#FreeBlackMamas Demand Prisoner Release
Above photo: Sisters at the May 15 protest hold the child of one and the photograph of their mother, the child’s grandmother, now imprisoned in Philadelphia. Joe Piette.
Philadelphia – Protesters, led by currently and formerly incarcerated women, trans and non gender-binary people, held a rally on May 15 in a city park next to Riverside Correctional Facility to demand the release of people held in Philadelphia jails and an end to unjust cash bail. The action featured speeches by women recently released from RCF, as well as people still incarcerated who joined by phone. Everyone respected social distancing and mask requirements due to the coronavirus pandemic.
Organizers on both sides of the prison walls planned the action. It was broadcast via radio so incarcerated people could listen to the speakers. Huge signs with slogans reading, “Free Our People!” and “Free Black Mamas!” were held up for people at RCF to see. In turn, they made noise and banged on cell doors to join the protest and demand their release.
Most people held in RCF have not been convicted of any crime, but are held there because they cannot afford bail, or because a judge refused to allow bail. In Philadelphia, which is the poorest large city in the U.S., the vast majority of incarcerated people are detained because it is impossible for them to raise even a few hundred dollars for bail.
Latonya Meyers, organizer of the Philadelphia Community Bail Fund, said: “We are demanding that District Attorney Krasner, the First Judicial District Judges and Mayor Jim Kenney take immediate action to free all our people from the Philly jails. It is completely unacceptable that in the midst of a global pandemic we are putting people’s lives at risk unless they can afford to purchase their freedom. All our mamas and families behind bars need to come home now.”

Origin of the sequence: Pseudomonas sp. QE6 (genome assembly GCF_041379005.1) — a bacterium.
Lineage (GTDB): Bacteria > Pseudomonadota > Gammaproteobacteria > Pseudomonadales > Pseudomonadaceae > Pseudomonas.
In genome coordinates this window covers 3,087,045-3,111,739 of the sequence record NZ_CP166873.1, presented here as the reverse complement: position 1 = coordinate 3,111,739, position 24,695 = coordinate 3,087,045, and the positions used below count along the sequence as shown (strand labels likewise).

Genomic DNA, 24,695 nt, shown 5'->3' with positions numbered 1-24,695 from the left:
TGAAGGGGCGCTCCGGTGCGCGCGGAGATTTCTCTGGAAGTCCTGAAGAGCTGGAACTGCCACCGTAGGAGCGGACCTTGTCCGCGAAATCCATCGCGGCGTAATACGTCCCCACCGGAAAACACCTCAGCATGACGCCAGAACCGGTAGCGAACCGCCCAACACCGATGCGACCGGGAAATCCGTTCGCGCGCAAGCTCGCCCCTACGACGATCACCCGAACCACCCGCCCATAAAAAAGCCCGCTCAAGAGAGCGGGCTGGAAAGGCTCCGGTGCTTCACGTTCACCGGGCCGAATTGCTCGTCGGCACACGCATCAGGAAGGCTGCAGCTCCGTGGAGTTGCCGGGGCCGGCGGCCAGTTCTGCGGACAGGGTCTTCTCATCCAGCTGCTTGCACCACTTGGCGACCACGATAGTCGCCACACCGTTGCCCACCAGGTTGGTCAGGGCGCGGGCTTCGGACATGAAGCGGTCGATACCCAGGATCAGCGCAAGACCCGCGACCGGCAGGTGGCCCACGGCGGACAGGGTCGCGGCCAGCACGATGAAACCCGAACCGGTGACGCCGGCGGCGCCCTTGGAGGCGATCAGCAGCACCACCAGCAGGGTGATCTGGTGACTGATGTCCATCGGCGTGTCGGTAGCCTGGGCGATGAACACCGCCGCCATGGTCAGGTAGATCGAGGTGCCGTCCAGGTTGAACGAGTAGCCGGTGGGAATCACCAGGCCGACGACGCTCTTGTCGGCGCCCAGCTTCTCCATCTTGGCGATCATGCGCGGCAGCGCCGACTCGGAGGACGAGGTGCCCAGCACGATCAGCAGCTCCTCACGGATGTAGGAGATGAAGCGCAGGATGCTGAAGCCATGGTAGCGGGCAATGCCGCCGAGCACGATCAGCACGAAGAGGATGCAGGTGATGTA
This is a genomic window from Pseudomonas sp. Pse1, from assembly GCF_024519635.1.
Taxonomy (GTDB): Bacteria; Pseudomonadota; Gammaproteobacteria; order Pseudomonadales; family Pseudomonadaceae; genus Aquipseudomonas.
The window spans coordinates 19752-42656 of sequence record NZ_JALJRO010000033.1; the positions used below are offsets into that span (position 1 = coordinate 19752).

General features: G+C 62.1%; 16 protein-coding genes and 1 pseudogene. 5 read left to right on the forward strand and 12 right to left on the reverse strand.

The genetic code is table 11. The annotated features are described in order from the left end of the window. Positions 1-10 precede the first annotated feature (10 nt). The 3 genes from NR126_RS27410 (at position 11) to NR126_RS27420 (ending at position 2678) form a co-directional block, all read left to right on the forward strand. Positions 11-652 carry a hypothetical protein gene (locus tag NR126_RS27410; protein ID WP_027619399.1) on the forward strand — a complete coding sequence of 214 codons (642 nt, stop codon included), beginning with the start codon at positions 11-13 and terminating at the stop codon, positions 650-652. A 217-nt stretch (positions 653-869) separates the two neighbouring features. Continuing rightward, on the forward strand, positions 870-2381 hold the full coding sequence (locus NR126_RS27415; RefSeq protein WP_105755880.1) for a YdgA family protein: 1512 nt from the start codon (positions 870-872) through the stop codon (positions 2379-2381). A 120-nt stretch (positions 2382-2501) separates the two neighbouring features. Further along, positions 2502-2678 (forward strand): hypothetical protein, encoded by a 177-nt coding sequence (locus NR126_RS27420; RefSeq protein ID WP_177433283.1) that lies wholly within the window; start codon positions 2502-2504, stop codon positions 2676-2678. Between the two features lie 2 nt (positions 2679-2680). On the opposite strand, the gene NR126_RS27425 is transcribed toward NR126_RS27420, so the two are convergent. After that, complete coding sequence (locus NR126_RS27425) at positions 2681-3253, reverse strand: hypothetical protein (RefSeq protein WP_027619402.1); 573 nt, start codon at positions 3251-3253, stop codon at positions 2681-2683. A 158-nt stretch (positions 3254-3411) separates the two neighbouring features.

Jae Garcia, an organizer of the action, who is currently incarcerated at RCF, spoke by phone: “We should not be sentenced to death by incarceration in a pandemic. None of us want to be the next statistic reported dead at RCF. We need the mayor, district attorney and judges to open their eyes and realize that all our lives are at stake here. There are thousands of people here that need to go home to their families and children. We should not be locked up with the key thrown out, especially when most of us are pretrial and innocent until proven guilty.”
Organizer Luz Acevedo stated: “I don’t think we should die in jail like animals die in cages. There’s nothing we can do in there; we are locked in. Our rights are taken totally away. When this epidemic hits RCF, a lot of us are going to be dead. And I don’t know what the government is planning to do. We need a voice!” Acevedo was recently bailed out by the Philadelphia Community Bail Fund.
After hearing from speakers both inside and outside the jail, participants marched to the prison’s chain-link fence where they held up signs and banners, anticipating that they would be seen by thousands of incarcerated people.
The demonstration was organized by the Philadelphia Community Bail Fund, the People’s Paper Co-Op, Decarcerate PA, the Dignity Act Now Collective, Youth Art and Self Empowerment Project, and many organizers currently incarcerated at Riverside Correctional Facility.